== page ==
Guest post by Adam Weitz

[Ed: Apart from Kirsten Wright, Adam also responded on Twitter to my original MycroBurst post. Here is his guest post.]

“Oh, crap.”

Those words jumped out of my mouth when I learned what crowdsourcing was. Despite being relatively unknown at the time, I knew this trend was going to pose a threat to businesses like mine.

How could it not? With crowdsourcing you could simply log on to a website and get work from incredibly talented designers from all over the world, with different styles and approaches. You then got to keep the best one and only pay that person. Why wouldn’t small businesses jump at that opportunity? Like a lot of designers I was scared.

Image: JD Hancock via Flickr, CC 2.0

There are two things that all design professionals hate: competing for your business, and doing spec work. Crowdsourcing forces them to do both and they resent it. Who can blame them? As a designer, I refuse to get into a bidding war over jobs and I don’t do spec work. My design software won’t even power on unless the clock is running and your deposit check is processing in my bank account.

That attitude just doesn’t cut it in a crowdsourcing world.

Turning the corner

A year or so after the “oh, crap” incident, I made a decision that would drastically change my opinion. I was starting a non-profit organization and needed to develop a logo. Usually this meant surfing the web and flipping through my art books for a few days in order to soak up some inspiration, followed by a long time spent in front of a blank computer screen. This time, however, it was different.

Yours truly, a professional graphic designer, decided to crowdsource the logo. Why?

I was coming off of four months of logo design and couldn’t stand the thought of turning on Adobe Illustrator one more time. I was preparing myself for my new non-profit role where I’d be anything but “the design guy.” I wanted to see what it was like for companies who didn’t have in-house designers. For all these reasons, I decided to visit the “dark side.”

Shortly after posting my project I received logo options from designers all over the world who took the little information I provided and created some amazing concepts.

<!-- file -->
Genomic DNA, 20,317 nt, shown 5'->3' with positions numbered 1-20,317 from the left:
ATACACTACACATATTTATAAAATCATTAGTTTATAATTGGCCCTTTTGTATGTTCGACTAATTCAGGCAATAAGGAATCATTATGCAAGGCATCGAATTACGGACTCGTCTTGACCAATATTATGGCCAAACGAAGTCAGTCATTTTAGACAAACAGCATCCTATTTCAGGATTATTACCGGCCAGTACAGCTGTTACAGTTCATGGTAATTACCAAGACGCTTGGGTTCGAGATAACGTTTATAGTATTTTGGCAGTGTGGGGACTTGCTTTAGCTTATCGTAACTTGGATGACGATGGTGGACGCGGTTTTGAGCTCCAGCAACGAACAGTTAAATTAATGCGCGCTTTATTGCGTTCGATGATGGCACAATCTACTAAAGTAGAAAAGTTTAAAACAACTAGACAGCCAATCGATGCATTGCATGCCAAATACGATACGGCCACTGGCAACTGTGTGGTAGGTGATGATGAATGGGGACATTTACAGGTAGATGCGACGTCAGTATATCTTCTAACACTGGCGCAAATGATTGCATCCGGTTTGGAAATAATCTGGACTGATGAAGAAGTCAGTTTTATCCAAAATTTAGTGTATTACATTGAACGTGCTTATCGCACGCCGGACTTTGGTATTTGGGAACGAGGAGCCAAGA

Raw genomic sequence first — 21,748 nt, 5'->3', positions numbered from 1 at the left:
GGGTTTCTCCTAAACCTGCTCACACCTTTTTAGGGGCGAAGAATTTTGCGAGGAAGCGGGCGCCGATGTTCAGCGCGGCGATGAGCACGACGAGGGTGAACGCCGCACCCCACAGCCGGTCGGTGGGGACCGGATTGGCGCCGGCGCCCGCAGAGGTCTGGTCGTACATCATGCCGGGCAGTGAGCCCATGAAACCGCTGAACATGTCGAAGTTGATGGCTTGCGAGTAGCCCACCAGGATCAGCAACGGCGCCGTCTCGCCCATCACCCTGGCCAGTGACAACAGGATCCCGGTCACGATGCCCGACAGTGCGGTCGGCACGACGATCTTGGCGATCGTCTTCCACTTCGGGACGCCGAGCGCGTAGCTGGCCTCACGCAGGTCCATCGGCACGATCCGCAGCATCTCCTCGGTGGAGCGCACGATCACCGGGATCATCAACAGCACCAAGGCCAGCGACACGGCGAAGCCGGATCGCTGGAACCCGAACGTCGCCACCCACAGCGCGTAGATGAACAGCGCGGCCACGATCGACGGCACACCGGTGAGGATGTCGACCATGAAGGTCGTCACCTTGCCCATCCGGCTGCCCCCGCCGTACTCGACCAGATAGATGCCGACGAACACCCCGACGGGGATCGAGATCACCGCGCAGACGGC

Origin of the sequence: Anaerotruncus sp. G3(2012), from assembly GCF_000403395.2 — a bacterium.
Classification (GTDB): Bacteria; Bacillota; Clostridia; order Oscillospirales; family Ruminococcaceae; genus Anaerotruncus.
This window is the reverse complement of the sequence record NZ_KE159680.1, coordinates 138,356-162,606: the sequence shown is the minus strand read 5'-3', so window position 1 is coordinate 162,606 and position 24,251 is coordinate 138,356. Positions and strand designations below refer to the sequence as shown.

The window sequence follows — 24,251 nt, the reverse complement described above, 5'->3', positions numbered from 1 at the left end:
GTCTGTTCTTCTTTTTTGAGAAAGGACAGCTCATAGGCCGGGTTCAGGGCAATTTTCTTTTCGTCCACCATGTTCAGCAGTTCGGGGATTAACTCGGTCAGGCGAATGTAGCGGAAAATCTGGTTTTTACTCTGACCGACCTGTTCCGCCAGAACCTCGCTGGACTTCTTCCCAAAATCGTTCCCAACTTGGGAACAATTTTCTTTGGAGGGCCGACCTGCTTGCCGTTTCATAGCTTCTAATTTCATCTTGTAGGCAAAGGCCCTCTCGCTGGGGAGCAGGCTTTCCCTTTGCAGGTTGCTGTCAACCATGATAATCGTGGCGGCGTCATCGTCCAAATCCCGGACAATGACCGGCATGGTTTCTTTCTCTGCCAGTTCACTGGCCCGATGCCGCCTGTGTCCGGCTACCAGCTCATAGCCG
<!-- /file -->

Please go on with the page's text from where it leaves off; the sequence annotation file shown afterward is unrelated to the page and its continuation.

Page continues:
We had so many variations and options that one member of our team told me to stop emailing him because he couldn’t stand to look at any more designs.

In the end we were so overwhelmed that we closed our search a day early … and in just days, I had more choices than I would have had after weeks of doing it myself. We had a great logo that served our purposes and not just “the best one I could come up with.”

Most important, I experienced what it was like to be a client.

There are two reasons why crowdsourcing is actually a good thing for the design industry:

1. Crowdsourcing reminds us of what is most important to clients, results.

I wasn’t looking for design theory. I didn’t need someone to tell me that what I liked was wrong. I didn’t want up-sells. I didn’t want excuses for blown deadlines. I just wanted a logo. It was as simple as that.

Clients don’t always want the extra baggage that often accompanies the design process. They just want results.

Sure it’s great that you’re an expert in color theory but, in the end, they want a design their friends think is cool. Crowdsourcing gives customers a simple, and often enjoyable, buying experience while providing them with a final product they are proud of. The design companies that can do the same will, no doubt, continue to compete.

2. Crowdsourcing forces us to refine our businesses.

Remember when music downloading became popular? The music industry cried bloody murder saying it was the end of the music business, but organizations started to adapt.

It’s no different for design businesses. We should always be looking at our own companies to see how we can adapt to new opportunities. Even more, we should always be looking to see how we could position ourselves as “different.”

Adapting to survive

I hated competing with designers who were forcing me to lower my prices, so I looked at my company and found ways to package my services in ways my competitors couldn’t. This opened doors to new markets that I had never anticipated. I adapted and I’m stronger because of it.

Crowdsourcing will never replace the personal relationship between a designer and client. I ordered a logo but our website and marketing materials are all in-house … because some stranger isn’t going to be able to tell our story better than us.

Your prospects aren’t going to get the same service from crowdsourcing that they can get from you so it’s time you started marketing yourself that way.

The design and marketing professionals I know, and admire, have nothing to worry about with crowdsourcing. They have far more to offer than crowdsourcing ever could. The hacks on Craigslist who undercut your estimate forcing you to give your prospect the “comparing apples to oranges” speech might lose some business but believe me, they deserve it.

It doesn’t matter how much you scream, crowdsourcing isn’t going anywhere. So how are you going to position yourself in order to beat it?

If crowdsourcing is the “boxed wine” of the design world, then you should start building relationships with more sophisticated pallets that can appreciate you.

Crowdsourcing hasn’t lowered the bar; it’s just given us pros an opportunity to raise it.

Adam Weitz is a graphic and web designer, marketing consultant and social entrepreneur. He is the founder of, an exciting non-profit startup with a very unique approach to feeding the homeless. To learn more, please visit or connect with him on Twitter.